In a statement to parliament, Uganda’s Minister for Internal Affairs, Gen. Jeje Odongo, revealed 44 people had been reported kidnapped and said 31 people remained missing.

Four people who were found have since been arrested for aiding and abetting terrorism, he said, while seven others had been arrested and released on bail, though he did not mention their charges.

“I have tried to give an update on the continuous incidents of alleged kidnap. Investigations are ongoing and I undertake to give progress of these investigations with time,” Odongo said. He added that authorities would “investigate each and every one of the reported incidents.”

He made no specific reference to the alleged abduction of Nyanzi’s partner.

Nyanzi was first imprisoned in 2017 for a month after posting a Facebook poem criticizing Uganda’s first lady, Janet Museveni, for failing to deliver on her promise to provide sanitary pads to schoolgirls.

Following this arrest, Nyanzi’s legal team submitted a petition to the UN Working Group on Arbitrary Detentions. Citing a source connected to her case, a report from the UN body said “that eight men in plainclothes, three of whom were armed, forcibly removed Ms. Nyanzi from her car and put her into the back of their vehicle.” The Working Group says it didn’t receive a response from the Ugandan government to the allegations. CNN has reached out to the government for comment.

When Nyanzi fled at the end of January, she said she was worried she might be “abducted” again, or worse.

“I fled so that I can live tomorrow, to keep being a proud Ugandan and keep contributing to the liberation struggle. I fled also to give my children an opportunity to live in safety and security, and to have access to their mother,” she said.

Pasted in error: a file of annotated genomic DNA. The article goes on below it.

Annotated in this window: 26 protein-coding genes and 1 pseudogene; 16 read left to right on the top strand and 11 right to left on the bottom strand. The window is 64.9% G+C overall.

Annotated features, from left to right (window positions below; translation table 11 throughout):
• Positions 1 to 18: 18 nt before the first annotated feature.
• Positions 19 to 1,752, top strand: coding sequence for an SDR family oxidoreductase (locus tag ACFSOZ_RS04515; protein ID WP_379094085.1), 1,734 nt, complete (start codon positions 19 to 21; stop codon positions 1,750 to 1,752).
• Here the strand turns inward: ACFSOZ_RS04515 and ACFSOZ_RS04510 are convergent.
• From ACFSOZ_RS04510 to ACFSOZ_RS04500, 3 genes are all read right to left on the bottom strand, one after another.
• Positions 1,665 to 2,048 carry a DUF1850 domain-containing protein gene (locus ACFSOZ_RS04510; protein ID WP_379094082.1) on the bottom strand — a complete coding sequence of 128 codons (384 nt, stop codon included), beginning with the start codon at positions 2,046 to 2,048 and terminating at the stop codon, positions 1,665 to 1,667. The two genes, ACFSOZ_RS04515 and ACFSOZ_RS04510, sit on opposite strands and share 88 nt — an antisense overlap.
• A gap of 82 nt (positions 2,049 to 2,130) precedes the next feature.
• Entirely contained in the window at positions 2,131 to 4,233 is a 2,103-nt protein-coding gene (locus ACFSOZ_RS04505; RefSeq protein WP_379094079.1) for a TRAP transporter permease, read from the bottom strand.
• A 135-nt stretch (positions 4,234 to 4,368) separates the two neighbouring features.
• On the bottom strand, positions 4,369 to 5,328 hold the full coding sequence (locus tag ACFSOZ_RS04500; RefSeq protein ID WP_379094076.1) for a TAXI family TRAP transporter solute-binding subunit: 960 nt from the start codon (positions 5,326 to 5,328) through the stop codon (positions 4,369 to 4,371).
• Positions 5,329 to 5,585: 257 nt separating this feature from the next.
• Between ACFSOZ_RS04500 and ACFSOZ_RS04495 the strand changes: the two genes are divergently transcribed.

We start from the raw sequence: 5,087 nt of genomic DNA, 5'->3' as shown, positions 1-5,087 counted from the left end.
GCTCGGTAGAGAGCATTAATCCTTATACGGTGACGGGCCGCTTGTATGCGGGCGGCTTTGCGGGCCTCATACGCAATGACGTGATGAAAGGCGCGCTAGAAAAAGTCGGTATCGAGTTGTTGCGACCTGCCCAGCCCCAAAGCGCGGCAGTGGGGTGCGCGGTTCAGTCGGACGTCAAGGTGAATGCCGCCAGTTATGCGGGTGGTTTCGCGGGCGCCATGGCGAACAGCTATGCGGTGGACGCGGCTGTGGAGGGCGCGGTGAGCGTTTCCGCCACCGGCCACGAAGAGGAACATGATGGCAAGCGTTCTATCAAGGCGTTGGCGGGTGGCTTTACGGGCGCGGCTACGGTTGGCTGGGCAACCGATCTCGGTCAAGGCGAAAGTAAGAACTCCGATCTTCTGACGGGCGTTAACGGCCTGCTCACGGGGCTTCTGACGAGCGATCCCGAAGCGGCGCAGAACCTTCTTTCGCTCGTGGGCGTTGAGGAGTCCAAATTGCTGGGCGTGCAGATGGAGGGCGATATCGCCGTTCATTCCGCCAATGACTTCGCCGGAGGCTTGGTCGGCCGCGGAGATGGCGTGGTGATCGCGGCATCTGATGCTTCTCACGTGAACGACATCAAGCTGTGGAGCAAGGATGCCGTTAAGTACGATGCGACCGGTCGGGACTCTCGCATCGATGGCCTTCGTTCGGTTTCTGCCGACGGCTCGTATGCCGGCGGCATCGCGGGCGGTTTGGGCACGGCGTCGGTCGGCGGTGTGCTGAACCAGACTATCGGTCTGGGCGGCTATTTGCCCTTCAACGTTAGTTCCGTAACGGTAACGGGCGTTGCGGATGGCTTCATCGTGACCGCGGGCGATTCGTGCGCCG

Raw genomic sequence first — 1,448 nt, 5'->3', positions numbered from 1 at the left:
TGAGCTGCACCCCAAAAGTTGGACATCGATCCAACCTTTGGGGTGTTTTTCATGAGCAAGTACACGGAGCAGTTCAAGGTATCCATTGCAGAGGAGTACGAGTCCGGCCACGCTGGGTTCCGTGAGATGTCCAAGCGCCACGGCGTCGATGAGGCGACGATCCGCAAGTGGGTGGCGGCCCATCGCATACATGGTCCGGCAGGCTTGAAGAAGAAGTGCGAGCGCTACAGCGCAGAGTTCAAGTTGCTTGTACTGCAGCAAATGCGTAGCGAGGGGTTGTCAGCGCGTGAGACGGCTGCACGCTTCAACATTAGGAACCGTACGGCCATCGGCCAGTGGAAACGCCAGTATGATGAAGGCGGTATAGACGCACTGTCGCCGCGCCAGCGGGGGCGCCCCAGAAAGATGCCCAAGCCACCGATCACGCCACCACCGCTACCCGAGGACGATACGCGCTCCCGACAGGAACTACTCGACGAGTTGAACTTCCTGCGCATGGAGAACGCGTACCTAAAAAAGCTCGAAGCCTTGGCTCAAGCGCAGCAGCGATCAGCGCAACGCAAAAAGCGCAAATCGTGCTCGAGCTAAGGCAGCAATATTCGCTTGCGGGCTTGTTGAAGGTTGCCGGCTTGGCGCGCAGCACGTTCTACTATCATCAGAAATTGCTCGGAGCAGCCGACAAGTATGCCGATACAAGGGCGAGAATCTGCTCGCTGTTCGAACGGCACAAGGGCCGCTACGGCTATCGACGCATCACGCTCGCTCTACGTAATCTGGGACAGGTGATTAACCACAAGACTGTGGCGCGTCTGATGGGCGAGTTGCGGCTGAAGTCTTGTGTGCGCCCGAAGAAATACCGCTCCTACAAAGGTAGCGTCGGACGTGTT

Nyanzi crossed the border into Kenya by bus with Wasswa, one of her 13-year-old twin sons. Her other children Kato, 13, and Baraka, 16, had left with Nyanzi’s sister a week earlier.

They have all been offered asylum-seeker passes while the Kenyan authorities consider their claims for refugee status, Nyanzi said.

An anthropologist by profession, Nyanzi ran headfirst into politics after she was released from prison on appeal last February, announcing her electoral campaign by June.

She had spent nearly 16 months in jail where she said she endured physical abuse by guards and stints in solitary confinement. She was imprisoned for writing a poem that graphically described the birth of the Ugandan President and his mother’s vagina to criticize his “oppression, suppression and repression” of Uganda.

Despite being a controversial figure, Nyanzi gained popularity for her activism and was put forward as the Kampala Woman MP candidate for the Forum for Democratic Change, one of the major opposition parties, and had hopes of winning. “We were very expectant. We had no idea that we were going to score third” said Nyanzi, who described the “disappointment and pain experienced by her campaign team after she lost the vote.

“I’m very grateful that Kenya had open doors and was able to receive me at this time,” Nyanzi told CNN. While the activist and her family wait for their refugee status to come through, she says she is going to be writing, as well as doing something else she is less well-versed in — resting.

“I’ve had the most hectic five years and I think that I deserve a break,” Nyanzi told CNN. “I deserve to recuperate, I deserve to take care of myself mentally, emotionally, physically — strengthen my energy reserves, and then come back to the bigger struggle.